21. 32. Cilia and Flagella <ul><li>Cilia are short, hair-like extensions that occur in large numbers on the outer surface of the cell </li></ul><ul><li>Flagella are long projections formed by centrioles that propel the cell </li></ul>
  22. 34. The Nucleus <ul><li>The central control of the cell </li></ul><ul><li>Controls cell growth, metabolisms and reproduction </li></ul><ul><li>Contains DNA </li></ul><ul><li>Contains chromosomes  DNA + proteins appearing as granules in the non-dividing cell </li></ul><ul><li>Genes  segments of chromosomes </li></ul>
  23. 36. <ul><li>Cell Division </li></ul><ul><li>Formation of two daughter cell from a single parent cell. </li></ul><ul><li>Mitosis – formation of new cell necessary for growth and tissue repair. </li></ul><ul><li>Meosis – formation of sex cell necessary for the reproduction. </li></ul>
  24. 37. Cellular division <ul><li>Two types- Mitosis and Meiosis </li></ul><ul><li>Mitosis- equal division of materials which yields two exact duplicates of the original cell </li></ul><ul><li>The diploid number (46) of chromosomes is maintained </li></ul><ul><li>All of the body cells undergo mitosis except the gametes or sex cells </li></ul>
  25. 38. <ul><li>Mitosis </li></ul><ul><li>All body cell undergo mitosis except sex cell. There are two step in mitosis: </li></ul><ul><li>Genetic material within the cell is replicated. </li></ul><ul><li>Cell divided to form two daughter with same amount and type of DNA. </li></ul>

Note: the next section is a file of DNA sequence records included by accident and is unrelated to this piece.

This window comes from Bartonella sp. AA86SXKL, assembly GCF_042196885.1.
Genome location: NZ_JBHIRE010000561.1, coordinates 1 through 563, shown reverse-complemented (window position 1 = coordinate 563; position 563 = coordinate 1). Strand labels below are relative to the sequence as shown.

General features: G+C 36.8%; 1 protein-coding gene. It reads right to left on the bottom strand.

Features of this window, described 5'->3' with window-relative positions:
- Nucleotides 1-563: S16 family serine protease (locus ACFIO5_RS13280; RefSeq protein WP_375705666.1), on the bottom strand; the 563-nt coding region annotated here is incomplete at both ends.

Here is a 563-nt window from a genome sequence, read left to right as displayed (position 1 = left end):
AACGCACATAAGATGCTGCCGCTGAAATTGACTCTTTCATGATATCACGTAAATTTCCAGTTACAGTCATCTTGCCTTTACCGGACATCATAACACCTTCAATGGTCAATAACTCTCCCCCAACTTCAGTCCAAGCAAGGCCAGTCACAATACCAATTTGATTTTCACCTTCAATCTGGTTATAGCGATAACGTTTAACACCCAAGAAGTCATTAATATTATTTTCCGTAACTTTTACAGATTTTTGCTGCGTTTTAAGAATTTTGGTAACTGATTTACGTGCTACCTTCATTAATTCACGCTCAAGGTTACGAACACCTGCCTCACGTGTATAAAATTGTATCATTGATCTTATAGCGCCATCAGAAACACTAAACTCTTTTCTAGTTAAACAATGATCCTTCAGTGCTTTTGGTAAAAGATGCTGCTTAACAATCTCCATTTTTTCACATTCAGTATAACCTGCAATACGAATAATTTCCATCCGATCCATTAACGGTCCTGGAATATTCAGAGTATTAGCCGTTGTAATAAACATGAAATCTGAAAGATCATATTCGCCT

26. 39. The cellular division <ul><li>Five steps of cellular division I-P-M-A-T </li></ul><ul><li>Interphase - inactive or resting state </li></ul><ul><li>Prophase -Chromatin coils to form chromosomes, centrioles begin to assemble </li></ul><ul><li>Metaphase -chromosomes line the equator, and they split lengthwise </li></ul><ul><li>Anaphase -Chromatids separate and move to the opposite poles </li></ul><ul><li>Telophase -chromosomes uncoil and nucleoli reappear </li></ul>
  27. 40. <ul><li>INTERPHASE – time between cell division during which DNA replicate. DNA strand separate where old strand joined with new strand of DNA to form two new DNA molecule. </li></ul>
  28. 41. <ul><li>Four stage of Mitosis </li></ul><ul><li>Prophase – chromatin condensed into chromosome. Chromosome consist of two chromatin join by centromere. </li></ul><ul><li>Centriole move to opposite pole. </li></ul><ul><li>Nucleus and nuclear envelope disappear. </li></ul><ul><li>2. Metaphase – chromosome aligned at the center, w/ spindle fiber. </li></ul><ul><li>3. Anaphase – chromatin separate to form two sets of identified chromosome. Chromosome assisted by spindle fiber. </li></ul>